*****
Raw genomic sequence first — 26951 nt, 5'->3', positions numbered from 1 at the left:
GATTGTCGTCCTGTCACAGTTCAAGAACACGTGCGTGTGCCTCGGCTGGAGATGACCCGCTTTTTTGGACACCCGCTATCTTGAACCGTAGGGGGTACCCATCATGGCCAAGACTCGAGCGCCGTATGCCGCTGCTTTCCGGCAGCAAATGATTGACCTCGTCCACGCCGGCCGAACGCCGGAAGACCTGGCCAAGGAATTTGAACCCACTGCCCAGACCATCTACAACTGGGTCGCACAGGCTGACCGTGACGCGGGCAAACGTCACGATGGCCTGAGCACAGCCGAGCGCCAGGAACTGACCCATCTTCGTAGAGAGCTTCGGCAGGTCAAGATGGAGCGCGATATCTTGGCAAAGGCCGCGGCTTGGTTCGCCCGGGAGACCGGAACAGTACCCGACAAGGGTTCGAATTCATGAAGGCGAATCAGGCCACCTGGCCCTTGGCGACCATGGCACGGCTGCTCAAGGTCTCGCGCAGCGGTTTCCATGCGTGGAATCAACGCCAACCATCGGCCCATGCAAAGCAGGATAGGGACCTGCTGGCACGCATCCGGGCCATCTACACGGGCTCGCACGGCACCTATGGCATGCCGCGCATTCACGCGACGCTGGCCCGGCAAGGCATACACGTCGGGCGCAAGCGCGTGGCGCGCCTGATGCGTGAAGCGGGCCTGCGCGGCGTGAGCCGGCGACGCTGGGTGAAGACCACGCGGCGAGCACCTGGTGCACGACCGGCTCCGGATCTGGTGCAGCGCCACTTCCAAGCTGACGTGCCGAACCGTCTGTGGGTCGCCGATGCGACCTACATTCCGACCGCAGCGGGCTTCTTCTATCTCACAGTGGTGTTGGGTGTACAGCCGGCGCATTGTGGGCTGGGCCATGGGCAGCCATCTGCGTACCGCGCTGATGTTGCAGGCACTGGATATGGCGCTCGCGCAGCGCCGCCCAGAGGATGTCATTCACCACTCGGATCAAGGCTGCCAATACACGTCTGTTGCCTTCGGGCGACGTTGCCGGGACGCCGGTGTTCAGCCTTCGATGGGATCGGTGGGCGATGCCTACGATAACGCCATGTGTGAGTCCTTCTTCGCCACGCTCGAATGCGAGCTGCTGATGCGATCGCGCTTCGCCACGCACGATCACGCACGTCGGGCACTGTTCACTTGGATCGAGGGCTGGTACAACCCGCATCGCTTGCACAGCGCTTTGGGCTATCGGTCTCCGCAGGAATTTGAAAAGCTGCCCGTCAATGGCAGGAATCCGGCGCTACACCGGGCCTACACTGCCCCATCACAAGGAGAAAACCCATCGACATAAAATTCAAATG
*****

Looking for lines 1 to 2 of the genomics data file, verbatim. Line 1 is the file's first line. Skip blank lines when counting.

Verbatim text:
Raw genomic sequence first — 26951 nt, 5'->3', positions numbered from 1 at the left:
GATTGTCGTCCTGTCACAGTTCAAGAACACGTGCGTGTGCCTCGGCTGGAGATGACCCGCTTTTTTGGACACCCGCTATCTTGAACCGTAGGGGGTACCCATCATGGCCAAGACTCGAGCGCCGTATGCCGCTGCTTTCCGGCAGCAAATGATTGACCTCGTCCACGCCGGCCGAACGCCGGAAGACCTGGCCAAGGAATTTGAACCCACTGCCCAGACCATCTACAACTGGGTCGCACAGGCTGACCGTGACGCGGGCAAACGTCACGATGGCCTGAGCACAGCCGAGCGCCAGGAACTGACCCATCTTCGTAGAGAGCTTCGGCAGGTCAAGATGGAGCGCGATATCTTGGCAAAGGCCGCGGCTTGGTTCGCCCGGGAGACCGGAACAGTACCCGACAAGGGTTCGAATTCATGAAGGCGAATCAGGCCACCTGGCCCTTGGCGACCATGGCACGGCTGCTCAAGGTCTCGCGCAGCGGTTTCCATGCGTGGAATCAACGCCAACCATCGGCCCATGCAAAGCAGGATAGGGACCTGCTGGCACGCATCCGGGCCATCTACACGGGCTCGCACGGCACCTATGGCATGCCGCGCATTCACGCGACGCTGGCCCGGCAAGGCATACACGTCGGGCGCAAGCGCGTGGCGCGCCTGATGCGTGAAGCGGGCCTGCGCGGCGTGAGCCGGCGACGCTGGGTGAAGACCACGCGGCGAGCACCTGGTGCACGACCGGCTCCGGATCTGGTGCAGCGCCACTTCCAAGCTGACGTGCCGAACCGTCTGTGGGTCGCCGATGCGACCTACATTCCGACCGCAGCGGGCTTCTTCTATCTCACAGTGGTGTTGGGTGTACAGCCGGCGCATTGTGGGCTGGGCCATGGGCAGCCATCTGCGTACCGCGCTGATGTTGCAGGCACTGGATATGGCGCTCGCGCAGCGCCGCCCAGAGGATGTCATTCACCACTCGGATCAAGGCTGCCAATACACGTCTGTTGCCTTCGGGCGACGTTGCCGGGACGCCGGTGTTCAGCCTTCGATGGGATCGGTGGGCGATGCCTACGATAACGCCATGTGTGAGTCCTTCTTCGCCACGCTCGAATGCGAGCTGCTGATGCGATCGCGCTTCGCCACGCACGATCACGCACGTCGGGCACTGTTCACTTGGATCGAGGGCTGGTACAACCCGCATCGCTTGCACAGCGCTTTGGGCTATCGGTCTCCGCAGGAATTTGAAAAGCTGCCCGTCAATGGCAGGAATCCGGCGCTACACCGGGCCTACACTGCCCCATCACAAGGAGAAAACCCATCGACATAAAATTCAAATG